O Living of Posterity with consciousness endowed,
Pray tell of how Life first arose from that primoridial cloud
Of sludge subastral, vapour airy, place which we clall womb,
Before the sky which now you see above your heads did loom.
There is no sun you’d recognise, no sea in which you’d swim.
Among us first inhabitants, there’s barely life, no limb.
To offspring of an ordered world a chaos it would seem;
We shift our shapes like Proteus, of whom you’ll later dream…
Edit from the Author: “Arthur Golding’s Elizabethan translation of Ovid’s classical Latin epic the Metamorphoses used iambic heptameter couplets, and proved to be the most influential early English translation of Ovid’s mythological epic of change and transformation. The following poem playfully uses the same poetic form to discuss the changes in early life forms, and imagines such a life form, an amoeba, soliloquising on the themes which the Roman poet (and later English translator) would explore millennia in the future…”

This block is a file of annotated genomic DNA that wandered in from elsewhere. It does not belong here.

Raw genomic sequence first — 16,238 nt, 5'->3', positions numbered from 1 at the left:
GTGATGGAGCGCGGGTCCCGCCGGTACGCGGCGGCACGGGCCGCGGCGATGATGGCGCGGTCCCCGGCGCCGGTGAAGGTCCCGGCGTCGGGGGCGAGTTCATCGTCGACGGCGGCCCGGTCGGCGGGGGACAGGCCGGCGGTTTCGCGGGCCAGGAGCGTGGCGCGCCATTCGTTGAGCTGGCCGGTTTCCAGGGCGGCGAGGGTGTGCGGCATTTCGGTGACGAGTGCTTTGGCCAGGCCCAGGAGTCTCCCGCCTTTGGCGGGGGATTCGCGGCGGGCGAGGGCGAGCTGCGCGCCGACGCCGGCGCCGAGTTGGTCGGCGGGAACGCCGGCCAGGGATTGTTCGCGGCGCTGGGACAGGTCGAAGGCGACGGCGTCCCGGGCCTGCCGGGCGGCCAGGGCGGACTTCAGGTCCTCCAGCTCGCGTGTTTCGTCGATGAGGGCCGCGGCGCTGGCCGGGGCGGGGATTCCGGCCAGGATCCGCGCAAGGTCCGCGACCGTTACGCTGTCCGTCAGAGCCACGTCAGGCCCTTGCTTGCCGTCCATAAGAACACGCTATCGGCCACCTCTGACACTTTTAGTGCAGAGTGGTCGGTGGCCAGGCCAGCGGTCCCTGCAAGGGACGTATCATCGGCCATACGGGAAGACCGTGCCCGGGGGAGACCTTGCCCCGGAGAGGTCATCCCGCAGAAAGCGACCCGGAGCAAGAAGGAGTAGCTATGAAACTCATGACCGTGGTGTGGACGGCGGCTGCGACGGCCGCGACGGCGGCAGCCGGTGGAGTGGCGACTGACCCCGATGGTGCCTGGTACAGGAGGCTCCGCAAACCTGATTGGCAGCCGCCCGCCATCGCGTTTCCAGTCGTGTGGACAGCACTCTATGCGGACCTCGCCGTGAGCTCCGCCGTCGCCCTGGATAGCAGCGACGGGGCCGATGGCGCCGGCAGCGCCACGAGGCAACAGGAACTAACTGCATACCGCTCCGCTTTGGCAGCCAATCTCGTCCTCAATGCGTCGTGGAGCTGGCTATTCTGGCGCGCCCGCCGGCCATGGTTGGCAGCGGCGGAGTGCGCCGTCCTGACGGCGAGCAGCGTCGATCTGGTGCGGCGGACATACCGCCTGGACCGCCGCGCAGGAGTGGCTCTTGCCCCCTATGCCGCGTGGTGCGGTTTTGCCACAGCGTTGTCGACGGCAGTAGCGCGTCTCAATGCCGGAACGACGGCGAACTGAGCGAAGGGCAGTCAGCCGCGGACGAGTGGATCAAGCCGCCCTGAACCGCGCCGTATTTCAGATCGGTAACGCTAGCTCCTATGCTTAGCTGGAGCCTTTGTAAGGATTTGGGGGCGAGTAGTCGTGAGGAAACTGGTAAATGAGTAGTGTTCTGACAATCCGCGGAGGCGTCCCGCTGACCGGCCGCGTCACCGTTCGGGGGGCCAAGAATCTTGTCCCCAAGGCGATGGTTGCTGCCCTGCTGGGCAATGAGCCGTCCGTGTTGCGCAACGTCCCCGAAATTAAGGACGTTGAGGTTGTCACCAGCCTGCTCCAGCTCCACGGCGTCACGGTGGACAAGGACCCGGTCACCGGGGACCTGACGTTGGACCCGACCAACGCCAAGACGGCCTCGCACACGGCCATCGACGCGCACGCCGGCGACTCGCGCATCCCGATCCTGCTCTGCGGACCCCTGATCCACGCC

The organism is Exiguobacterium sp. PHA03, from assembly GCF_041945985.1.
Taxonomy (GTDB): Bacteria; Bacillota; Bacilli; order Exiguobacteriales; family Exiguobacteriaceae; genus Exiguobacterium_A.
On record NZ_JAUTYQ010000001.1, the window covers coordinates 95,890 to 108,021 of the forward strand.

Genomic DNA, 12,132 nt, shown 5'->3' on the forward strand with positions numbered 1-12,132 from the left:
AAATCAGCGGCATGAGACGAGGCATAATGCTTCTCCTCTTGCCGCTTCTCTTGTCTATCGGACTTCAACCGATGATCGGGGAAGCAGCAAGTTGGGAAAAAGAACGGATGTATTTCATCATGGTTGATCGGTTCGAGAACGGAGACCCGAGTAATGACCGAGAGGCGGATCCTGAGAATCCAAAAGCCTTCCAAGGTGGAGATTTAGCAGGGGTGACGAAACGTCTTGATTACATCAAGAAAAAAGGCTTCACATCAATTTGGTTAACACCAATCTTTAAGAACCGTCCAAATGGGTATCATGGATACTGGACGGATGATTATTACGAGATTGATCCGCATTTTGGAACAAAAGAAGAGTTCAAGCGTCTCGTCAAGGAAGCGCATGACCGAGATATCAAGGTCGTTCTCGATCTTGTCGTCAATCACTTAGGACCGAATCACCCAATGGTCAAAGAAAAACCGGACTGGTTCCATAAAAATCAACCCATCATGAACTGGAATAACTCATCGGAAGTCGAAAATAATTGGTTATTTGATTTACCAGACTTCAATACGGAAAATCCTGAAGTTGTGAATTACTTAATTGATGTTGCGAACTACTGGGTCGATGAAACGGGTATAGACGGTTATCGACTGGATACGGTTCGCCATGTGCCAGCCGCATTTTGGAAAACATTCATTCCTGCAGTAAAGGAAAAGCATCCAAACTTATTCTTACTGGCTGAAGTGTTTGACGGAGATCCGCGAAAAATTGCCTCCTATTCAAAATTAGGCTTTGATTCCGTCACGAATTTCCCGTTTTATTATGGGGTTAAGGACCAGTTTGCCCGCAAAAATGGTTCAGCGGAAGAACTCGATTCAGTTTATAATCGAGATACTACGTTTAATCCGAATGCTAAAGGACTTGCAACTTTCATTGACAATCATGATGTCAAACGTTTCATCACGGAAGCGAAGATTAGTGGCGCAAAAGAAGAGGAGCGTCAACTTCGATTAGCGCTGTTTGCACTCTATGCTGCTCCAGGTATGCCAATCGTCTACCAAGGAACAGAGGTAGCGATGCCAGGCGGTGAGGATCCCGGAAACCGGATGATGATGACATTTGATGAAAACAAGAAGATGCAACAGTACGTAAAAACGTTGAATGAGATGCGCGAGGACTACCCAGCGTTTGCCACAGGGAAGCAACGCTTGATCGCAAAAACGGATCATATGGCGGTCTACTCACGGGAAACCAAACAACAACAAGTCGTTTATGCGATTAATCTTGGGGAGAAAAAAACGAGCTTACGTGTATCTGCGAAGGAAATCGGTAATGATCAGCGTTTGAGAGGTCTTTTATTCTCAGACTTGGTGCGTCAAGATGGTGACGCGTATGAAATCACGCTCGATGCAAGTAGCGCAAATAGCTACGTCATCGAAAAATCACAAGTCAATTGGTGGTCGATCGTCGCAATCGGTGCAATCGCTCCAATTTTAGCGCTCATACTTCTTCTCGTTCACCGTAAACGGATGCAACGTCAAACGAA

We checked in with our Resident Artists to see if they could create an image which they felt reflected the ideas and themes of Brett’s poem. The project has encouraged a spectrum of responses, from drawing and painting to photography and collage. Working independently, each artist has produced a unique image, forming a series which aims to visualise the chaotic forms of a world that existed before our own.
An interesting aspect of these responses are their visual links to one another, in particular the use of blues and fluid shapes. Despite working separately, our artists have seemingly identified visual commonalities associated with Brett’s poem, giving the series a cohesive appearance.
What do you think? Do these responses have any similarities with what you see when reading Brett’s poem?